#36     Aug 20, 2006

  7. oooops, if i was u i would immediately delete this post...maybe u still in time to save your virtual face.
    #37     Aug 20, 2006
  8. lsoinva56


    In 1989 we purchased a home in the DC area - as a place to live 1st, as an investment 2nd. We paid $189900.

    Until this time houses were appreciating at a respectable/tolerable 4 - 6% per year.

    By 1991 the value of our particular home in our area, had fallen to $139000 give or take a few $1000. The values remained extremely soft until around 2000, when they crept back up to $145000; 2001 $180000; 2002 $210000; 2003 $305000 (yes, I have all the appraisals); 2004 $367000; 2005 $460000.

    Since the Feds kept raising the discount rate we sold in 2005 to an investor for $450000 - banked the cash and moved to an upper class rental. The home now is appraised at $340000 and up for sale at $350000 - the investor lost, we won, SORRY but thats life.

    Look at the history - its really very simple relevant to home prices; 2 things have played THE role in the housing boom and bust 1st Tax status (also changed in 1990) and Mortgage costs; PERIOD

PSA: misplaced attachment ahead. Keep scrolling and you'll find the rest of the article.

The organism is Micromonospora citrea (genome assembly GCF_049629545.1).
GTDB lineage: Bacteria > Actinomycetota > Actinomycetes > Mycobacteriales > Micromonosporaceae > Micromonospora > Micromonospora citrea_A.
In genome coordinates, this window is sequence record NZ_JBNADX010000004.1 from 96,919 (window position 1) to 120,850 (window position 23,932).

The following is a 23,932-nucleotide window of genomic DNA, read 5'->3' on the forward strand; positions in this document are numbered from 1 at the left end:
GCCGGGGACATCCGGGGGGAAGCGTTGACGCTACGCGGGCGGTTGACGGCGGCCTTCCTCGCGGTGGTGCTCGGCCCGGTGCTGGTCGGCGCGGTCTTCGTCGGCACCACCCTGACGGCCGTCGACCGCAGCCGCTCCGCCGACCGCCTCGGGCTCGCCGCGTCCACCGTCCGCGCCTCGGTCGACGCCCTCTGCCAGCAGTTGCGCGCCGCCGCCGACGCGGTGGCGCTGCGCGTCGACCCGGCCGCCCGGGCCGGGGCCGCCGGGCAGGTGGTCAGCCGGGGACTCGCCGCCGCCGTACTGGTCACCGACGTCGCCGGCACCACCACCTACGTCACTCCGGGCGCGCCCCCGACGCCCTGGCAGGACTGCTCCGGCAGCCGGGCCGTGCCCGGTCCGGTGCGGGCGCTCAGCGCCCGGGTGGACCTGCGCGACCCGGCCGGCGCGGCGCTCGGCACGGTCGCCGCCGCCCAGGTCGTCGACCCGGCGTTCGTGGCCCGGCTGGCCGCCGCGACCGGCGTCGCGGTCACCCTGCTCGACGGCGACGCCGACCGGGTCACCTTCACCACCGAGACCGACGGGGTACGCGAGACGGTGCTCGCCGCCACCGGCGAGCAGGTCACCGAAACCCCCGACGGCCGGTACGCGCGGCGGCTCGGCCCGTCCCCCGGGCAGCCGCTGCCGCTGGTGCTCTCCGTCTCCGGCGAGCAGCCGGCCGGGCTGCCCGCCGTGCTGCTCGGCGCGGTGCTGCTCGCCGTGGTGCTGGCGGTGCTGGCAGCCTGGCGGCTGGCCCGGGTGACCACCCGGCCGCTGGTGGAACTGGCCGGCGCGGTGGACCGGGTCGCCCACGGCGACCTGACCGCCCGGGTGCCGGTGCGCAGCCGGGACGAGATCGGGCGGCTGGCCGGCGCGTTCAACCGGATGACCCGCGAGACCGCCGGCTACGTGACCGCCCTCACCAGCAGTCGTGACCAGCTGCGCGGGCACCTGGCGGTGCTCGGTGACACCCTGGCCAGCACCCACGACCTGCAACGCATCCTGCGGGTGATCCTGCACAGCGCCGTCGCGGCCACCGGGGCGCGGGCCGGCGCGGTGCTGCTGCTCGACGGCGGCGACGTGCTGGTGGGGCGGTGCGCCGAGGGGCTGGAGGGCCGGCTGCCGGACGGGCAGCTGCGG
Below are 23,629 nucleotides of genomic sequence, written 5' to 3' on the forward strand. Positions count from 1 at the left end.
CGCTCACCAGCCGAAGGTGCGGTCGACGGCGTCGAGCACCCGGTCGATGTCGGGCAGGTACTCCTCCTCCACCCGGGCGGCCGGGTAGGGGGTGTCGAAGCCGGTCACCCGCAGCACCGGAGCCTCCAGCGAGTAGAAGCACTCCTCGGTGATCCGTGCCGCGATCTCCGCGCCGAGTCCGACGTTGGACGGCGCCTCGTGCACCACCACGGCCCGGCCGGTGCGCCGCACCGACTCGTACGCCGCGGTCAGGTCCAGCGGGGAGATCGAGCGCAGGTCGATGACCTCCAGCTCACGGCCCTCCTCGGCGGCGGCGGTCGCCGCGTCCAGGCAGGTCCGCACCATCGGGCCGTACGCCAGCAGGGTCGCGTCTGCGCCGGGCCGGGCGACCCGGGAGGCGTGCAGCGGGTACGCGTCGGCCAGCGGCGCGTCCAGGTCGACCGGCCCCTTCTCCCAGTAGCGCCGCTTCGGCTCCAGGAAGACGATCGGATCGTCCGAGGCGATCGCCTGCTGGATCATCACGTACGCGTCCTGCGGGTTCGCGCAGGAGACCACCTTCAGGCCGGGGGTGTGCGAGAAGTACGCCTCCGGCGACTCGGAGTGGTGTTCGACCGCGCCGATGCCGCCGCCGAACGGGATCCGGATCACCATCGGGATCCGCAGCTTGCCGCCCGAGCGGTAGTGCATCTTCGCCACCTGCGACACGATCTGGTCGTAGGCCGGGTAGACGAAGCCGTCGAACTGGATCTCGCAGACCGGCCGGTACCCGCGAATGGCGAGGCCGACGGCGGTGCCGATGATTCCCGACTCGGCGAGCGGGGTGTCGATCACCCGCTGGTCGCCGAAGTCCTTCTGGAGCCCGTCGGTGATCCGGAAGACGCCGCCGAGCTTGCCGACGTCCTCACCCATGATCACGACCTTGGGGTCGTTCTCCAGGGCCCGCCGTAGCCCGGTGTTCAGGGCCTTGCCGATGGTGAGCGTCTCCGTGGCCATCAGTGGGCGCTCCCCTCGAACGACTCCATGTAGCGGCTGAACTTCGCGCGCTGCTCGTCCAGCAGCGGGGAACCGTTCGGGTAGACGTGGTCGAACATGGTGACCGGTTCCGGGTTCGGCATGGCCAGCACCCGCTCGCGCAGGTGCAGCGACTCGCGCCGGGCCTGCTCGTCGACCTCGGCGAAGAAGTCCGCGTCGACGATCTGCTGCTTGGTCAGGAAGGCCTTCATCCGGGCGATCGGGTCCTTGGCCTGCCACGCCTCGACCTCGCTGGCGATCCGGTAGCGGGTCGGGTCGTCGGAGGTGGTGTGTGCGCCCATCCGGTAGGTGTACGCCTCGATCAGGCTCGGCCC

As for investing, if a person/couple does not have the spare cash, or precieves that they must horde their cash to survive, they simply will not invest or spend on things other than those items they feel they need.

    Cash transfer slows, the economy slows, the speculators and investors panick and dump their positions, and all things grind down to a slow crawl.

    The George Soro's folks then can cherry pick investment for pennies on the dollar and wait for the next boom (or create a false one by high level spot buying). The traders make money anyway.

    #38     Aug 20, 2006
  9. stocon


    Cash transfer slows, the economy slows, the speculators and investors panick and dump their positions, and all things grind down to a slow crawl.

    Fed lowers rates to bail out banks..... dollars tanks and we can continue to do this forever ....
    :p :p :D

    Wait a minute, Fed raised rates 17 times dollar still tanks, hmmm now what :eek: :eek: :eek:

    Gold or Goldilocks
    #39     Aug 20, 2006
  10. bozwood


    Exactly. Not to mention the reflexive action of increased values of comps (resulting from increased prices that were driven by cheap money, tax changes, etc.) for other homes being purchased. It's really all one big reflexive episode.
    #40     Aug 20, 2006